Emilio Morenatti/AP
Pakistani police officers escort the ambulance carrying the body of U.S. citizen Stephen Vance
into a hospital in Peshawar, Pakistan.

Are Western Aid Workers Welcome in Pakistan?

November 13, 2008 10:30 AM
by Sarah Amandolare
An American aid worker was killed in a highly dangerous area of Pakistan, prompting questions about the role of Western charities in the Middle East.

Countering the Taliban

Aid worker Steve Vance was on his way to work as director of a project for the U.S. government-funded Cooperative Housing Foundation in Peshawar, in northwest Pakistan. Vance and his Pakistani driver were gunned down in their car “in a residential area of the city known as University Town.” Vance had been working “to bring small-scale projects and jobs” to FATA, Pakistan’s Federally Administered Tribal Area on the border of Afghanistan, “a stronghold of the Taliban and Al Qaeda,” according to The New York Times.

Vance’s job was part of a five-year, $750 million development initiative in FATA, overseen by the United States Agency for International Development. According to The New York Times, the agency’s efforts are meant to “counter the Taliban by creating jobs and building infrastructure” in tribal areas.

ABC News called the shooting “the latest incident targeting not only Americans but anyone employed by a nongovernmental organization who lives and works” in Peshawar.

Colleagues told ABC that Vance “dressed like the natives, declined Western-style security details” and had enrolled his five children in Pakistani schools, making such concentrated attacks on expatriates more frightening than “random bombings.” One colleague who spoke on condition of anonymity said, “We’re in no capacity to thwart a targeted attack.”

A worker for another Western nongovernmental organization conceded to ABC News that Peshawar’s needs “can be met other ways, but we have expertise. And we want to be able to use that expertise.”

But other options have been proposed, such as focusing on trade with Pakistan to create more jobs. In an editorial in the Baltimore Sun, Robert M. Hathaway and Edward Gresser suggest giving “duty-free treatment to Pakistan’s clothing, leather and textile industries” instead of increasing aid, enforcing sanctions or using political pressure, all tactics which have been largely ineffective at curtailing conflict in Pakistan.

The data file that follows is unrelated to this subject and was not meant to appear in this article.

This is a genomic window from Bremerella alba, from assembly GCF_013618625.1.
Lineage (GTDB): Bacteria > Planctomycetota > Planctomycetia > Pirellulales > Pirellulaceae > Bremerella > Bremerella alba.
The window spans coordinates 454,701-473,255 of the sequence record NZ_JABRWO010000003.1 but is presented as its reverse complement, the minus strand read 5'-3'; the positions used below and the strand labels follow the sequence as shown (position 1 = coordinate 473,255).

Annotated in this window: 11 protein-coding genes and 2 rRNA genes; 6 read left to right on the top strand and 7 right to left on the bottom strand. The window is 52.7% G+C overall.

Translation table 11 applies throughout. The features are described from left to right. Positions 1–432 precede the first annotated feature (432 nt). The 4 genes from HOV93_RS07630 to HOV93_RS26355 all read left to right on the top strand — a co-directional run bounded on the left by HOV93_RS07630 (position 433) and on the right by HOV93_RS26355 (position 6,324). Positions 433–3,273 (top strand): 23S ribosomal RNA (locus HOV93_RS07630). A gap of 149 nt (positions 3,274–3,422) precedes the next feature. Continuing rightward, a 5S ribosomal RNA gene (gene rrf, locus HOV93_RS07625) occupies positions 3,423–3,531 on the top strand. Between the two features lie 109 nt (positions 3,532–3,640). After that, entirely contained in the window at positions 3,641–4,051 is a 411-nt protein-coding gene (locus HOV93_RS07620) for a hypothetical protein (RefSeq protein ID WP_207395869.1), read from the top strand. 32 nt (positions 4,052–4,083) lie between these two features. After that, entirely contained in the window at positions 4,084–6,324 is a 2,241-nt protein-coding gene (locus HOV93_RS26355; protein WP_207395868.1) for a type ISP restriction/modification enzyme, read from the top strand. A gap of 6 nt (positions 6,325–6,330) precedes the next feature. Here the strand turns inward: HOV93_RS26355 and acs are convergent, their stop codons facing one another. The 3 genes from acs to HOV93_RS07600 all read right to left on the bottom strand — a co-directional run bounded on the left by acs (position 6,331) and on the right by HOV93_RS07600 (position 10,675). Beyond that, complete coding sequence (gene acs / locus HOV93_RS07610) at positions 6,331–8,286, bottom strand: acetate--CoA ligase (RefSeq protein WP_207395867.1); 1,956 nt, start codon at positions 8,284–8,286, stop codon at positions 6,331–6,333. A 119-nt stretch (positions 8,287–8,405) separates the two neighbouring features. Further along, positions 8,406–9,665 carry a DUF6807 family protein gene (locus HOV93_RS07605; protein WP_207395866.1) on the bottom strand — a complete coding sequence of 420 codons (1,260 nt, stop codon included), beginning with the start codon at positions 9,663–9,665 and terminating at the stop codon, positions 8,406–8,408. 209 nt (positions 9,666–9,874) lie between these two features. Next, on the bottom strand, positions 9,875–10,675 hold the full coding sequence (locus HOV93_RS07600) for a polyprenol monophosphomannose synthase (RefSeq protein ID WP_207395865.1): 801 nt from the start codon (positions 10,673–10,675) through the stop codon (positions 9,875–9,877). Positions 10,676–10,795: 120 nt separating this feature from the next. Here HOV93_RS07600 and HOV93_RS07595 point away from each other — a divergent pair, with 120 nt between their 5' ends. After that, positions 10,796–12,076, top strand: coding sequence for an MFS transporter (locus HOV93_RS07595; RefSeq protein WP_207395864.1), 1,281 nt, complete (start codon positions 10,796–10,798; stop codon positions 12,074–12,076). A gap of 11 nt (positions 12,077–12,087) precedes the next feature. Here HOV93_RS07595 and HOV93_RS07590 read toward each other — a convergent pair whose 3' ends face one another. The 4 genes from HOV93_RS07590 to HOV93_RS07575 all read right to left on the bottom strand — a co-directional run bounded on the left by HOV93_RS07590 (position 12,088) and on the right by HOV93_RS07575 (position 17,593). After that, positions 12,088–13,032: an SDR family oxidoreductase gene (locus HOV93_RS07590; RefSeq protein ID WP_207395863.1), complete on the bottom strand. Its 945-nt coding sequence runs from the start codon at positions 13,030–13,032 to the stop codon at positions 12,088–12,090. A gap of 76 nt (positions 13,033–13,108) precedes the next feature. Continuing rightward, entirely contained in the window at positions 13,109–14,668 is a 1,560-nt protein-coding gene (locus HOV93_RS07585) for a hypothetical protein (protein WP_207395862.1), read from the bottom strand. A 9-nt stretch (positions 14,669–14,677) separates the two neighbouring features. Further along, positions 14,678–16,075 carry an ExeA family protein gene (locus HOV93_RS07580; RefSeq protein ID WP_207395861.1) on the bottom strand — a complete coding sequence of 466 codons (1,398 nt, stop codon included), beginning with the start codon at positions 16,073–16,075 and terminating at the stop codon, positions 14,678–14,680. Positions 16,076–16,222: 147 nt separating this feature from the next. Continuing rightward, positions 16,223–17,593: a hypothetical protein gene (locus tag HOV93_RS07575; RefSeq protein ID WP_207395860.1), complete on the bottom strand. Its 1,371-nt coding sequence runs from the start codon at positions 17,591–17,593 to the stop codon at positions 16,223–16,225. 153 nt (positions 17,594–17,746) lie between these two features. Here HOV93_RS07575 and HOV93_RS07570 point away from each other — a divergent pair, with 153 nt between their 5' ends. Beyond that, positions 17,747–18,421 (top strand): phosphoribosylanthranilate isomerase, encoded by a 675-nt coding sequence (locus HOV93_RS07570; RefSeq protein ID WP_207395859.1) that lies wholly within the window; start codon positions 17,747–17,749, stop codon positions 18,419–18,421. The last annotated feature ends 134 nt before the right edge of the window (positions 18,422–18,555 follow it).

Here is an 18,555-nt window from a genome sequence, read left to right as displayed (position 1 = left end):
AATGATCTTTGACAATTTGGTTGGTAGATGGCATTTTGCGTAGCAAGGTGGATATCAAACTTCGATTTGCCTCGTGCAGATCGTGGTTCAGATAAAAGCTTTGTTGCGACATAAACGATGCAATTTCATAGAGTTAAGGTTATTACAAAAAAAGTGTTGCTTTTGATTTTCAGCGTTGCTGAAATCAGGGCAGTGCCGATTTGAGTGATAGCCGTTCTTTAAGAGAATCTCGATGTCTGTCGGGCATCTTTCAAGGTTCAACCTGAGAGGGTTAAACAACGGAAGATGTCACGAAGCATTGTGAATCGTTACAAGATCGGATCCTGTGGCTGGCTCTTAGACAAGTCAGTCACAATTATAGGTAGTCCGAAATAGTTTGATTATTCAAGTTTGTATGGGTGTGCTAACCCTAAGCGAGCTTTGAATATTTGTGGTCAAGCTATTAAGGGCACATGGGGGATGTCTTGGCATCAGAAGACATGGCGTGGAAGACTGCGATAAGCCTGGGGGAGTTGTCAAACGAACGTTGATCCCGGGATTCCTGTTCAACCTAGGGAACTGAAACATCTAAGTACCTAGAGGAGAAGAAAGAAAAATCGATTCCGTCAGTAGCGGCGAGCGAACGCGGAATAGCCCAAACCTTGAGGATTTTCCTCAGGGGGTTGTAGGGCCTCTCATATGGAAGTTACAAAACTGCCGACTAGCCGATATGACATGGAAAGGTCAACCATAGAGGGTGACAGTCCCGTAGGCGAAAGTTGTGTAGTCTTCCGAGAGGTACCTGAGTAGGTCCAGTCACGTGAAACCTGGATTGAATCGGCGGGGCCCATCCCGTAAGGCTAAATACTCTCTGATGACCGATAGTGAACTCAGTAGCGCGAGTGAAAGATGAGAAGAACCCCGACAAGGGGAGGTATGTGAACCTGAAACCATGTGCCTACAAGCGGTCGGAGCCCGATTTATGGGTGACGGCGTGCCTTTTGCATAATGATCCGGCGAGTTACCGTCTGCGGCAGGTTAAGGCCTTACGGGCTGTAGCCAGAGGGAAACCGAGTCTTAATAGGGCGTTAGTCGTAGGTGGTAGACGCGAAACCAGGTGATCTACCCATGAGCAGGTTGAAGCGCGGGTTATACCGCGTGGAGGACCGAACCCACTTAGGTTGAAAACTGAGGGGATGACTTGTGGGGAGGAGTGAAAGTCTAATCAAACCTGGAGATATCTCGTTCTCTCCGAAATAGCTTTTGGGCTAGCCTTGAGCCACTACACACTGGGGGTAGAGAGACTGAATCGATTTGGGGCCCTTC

Opinion & Analysis: NGOs and ‘democratization’

On his blog, journalist Tarik Jan examines what “invites hostility towards” NGOs. Jan draws from the work of American political scientist Dr. Joan Roelofs, who described NGOs as “Byzantine.” Part of the problem, according to Jan, is Western NGOs’ assumption of what makes a “civil society,” and the need for “democratization,” which emphasizes “civil liberties and elections,” but also “includes an open door to foreign capital, labor contracts, resource extraction, and military training.”

In 2006, Jan wrote in The Guardian about NGOs’ “stifling” of “genuine social movements” and “independent voices” in Pakistan.

Background: The Taliban, the tribal belt and NGOs

In early October, Reuters reported on the violent conflict between Pakistani tribesmen and Taliban militants in northwest Pakistan. After a Taliban suicide bomb attack on a tribal council meeting, tribesmen fought back by opening fire on militants and destroying their houses. According to Reuters, tribal areas on the Afghan border are considered “safe havens for al Qaeda and Taliban militants,” and the United States has been pressuring Pakistan “to take stern action” there.

But the level of entrenchment and complexity of Taliban-tribesmen conflict makes dealing with it extremely difficult. In an article for The New York Times, Dexter Filkins outlines “The Long Road to Chaos in Pakistan,” emphasizing Pakistan’s “obsession with India” and its 1994 decision to fund and support the Taliban as important factors. “While the Pakistanis have been primarily interested in using the Taliban to exert their influence inside Afghanistan, the Taliban have expanded their ambitions to include Pakistan itself,” writes Filkins.

There are also distinctly anti-Western sentiments to contend with, according to a 2000 Newsweek article that discussed the difficulties faced by Pakistani NGOs. According to University of Peshawar researcher Dr. Fakhrul Islam, “Muslim clergy have long hated ‘anything perceived as Western, and somehow NGOs have come to be identified with Western values.’”

Related Topic: Recent attack in Islamabad

Reference: Steve Vance’s work


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